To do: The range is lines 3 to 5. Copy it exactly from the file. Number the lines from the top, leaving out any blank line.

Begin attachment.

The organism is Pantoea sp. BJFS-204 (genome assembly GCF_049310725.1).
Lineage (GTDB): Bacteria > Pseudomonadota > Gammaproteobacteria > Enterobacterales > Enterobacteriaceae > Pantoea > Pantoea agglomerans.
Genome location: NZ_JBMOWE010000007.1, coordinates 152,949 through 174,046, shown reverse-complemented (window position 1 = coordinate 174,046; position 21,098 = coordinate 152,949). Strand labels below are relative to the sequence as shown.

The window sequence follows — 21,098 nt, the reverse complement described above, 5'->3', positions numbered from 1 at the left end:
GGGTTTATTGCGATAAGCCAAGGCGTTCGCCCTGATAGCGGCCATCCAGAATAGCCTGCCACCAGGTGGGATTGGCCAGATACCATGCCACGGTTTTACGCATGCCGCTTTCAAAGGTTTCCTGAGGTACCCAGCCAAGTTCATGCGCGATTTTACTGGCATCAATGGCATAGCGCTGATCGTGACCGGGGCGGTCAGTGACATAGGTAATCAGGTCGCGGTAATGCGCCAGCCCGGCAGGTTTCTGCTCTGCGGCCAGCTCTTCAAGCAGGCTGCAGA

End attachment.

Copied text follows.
Genome location: NZ_JBMOWE010000007.1, coordinates 152,949 through 174,046, shown reverse-complemented (window position 1 = coordinate 174,046; position 21,098 = coordinate 152,949). Strand labels below are relative to the sequence as shown.

The window sequence follows — 21,098 nt, the reverse complement described above, 5'->3', positions numbered from 1 at the left end:
GGGTTTATTGCGATAAGCCAAGGCGTTCGCCCTGATAGCGGCCATCCAGAATAGCCTGCCACCAGGTGGGATTGGCCAGATACCATGCCACGGTTTTACGCATGCCGCTTTCAAAGGTTTCCTGAGGTACCCAGCCAAGTTCATGCGCGATTTTACTGGCATCAATGGCATAGCGCTGATCGTGACCGGGGCGGTCAGTGACATAGGTAATCAGGTCGCGGTAATGCGCCAGCCCGGCAGGTTTCTGCTCTGCGGCCAGCTCTTCAAGCAGGCTGCAGA